Those funds will run out at the end of the year. This cliff has experts and on-the-ground providers worried that the early childhood landscape will come out of the pandemic even more broken than before.
‘Several market failures’
A lack of public support leaves the early care and education landscape mostly dependent on parents’ pocketbooks.
But the prices are burdensome for most and impossible for many. The average price for infant care in the state is $9,480 per year — 29% higher than in-state college tuition, the Economic Policy Institute estimates. Average care for a 4-year-old costs $8,113 per year.
This price almost always comes when families can least afford it. A 2021 report by the U.S. Treasury described this as one of “several market failures” that “help explain why the current system is unworkable.”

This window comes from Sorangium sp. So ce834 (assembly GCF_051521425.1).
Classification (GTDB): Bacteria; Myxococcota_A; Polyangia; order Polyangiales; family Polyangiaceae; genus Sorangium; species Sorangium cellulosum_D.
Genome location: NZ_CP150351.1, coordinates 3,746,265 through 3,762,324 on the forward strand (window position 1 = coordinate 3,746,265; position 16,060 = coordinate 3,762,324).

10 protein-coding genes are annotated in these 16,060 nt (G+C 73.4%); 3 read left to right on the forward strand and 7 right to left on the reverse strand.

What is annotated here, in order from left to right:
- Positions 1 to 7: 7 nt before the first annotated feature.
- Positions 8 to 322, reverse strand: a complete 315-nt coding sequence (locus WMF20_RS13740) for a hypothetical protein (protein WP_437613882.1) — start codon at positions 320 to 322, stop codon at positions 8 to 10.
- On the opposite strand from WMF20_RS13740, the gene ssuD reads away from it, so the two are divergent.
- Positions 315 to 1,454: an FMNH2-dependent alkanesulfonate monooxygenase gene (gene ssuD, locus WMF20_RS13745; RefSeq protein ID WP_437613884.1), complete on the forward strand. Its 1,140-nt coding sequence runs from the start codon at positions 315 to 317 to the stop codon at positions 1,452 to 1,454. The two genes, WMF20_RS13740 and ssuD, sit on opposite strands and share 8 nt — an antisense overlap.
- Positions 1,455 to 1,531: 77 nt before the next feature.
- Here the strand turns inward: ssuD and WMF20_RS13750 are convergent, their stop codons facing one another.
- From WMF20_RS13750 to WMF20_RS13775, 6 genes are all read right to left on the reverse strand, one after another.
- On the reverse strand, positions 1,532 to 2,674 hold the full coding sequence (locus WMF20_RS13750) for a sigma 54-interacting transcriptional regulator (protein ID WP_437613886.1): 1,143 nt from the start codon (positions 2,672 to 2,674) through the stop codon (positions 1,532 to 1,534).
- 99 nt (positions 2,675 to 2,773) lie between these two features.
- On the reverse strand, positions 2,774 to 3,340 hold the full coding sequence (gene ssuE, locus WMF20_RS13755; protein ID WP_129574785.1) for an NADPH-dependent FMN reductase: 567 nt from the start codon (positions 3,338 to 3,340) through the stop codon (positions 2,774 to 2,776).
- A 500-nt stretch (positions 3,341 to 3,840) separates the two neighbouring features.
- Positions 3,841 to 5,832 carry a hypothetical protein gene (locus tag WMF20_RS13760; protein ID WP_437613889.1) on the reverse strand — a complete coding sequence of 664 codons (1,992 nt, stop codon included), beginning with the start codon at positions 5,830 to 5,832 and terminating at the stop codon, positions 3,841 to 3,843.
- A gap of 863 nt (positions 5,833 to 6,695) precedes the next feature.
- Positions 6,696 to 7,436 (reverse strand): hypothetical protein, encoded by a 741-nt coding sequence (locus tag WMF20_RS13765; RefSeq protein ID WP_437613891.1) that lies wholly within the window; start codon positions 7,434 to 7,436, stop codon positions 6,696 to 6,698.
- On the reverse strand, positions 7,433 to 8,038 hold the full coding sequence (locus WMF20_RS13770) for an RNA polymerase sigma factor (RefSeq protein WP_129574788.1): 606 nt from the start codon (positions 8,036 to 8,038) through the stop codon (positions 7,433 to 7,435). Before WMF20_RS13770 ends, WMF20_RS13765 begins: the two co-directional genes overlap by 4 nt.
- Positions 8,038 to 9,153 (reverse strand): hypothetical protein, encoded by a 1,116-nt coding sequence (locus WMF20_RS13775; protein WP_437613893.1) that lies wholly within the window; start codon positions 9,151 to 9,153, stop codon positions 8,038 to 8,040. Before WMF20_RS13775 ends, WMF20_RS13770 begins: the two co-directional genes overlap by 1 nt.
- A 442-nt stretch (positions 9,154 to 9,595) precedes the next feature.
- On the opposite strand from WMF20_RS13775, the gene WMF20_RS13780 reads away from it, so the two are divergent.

“Even though most families’ incomes and savings increase as their children age, they are unlikely to be able to borrow against their future savings to cover the costs of care for young children,” the report says. “This is an example of what economists describe as liquidity constraints, a classic market failure, which argues in favor of government support.”
Even with prices so high, the true cost of high-quality early care and education is higher.
For an infant, the true cost of meeting base licensing standards in North Carolina is $13,900 per year, the Center for American Progress estimates. If you add quality factors, such as decreasing the child-to-teacher ratio and paying teachers the same as kindergarten teachers, that cost goes to about $25,000 a year.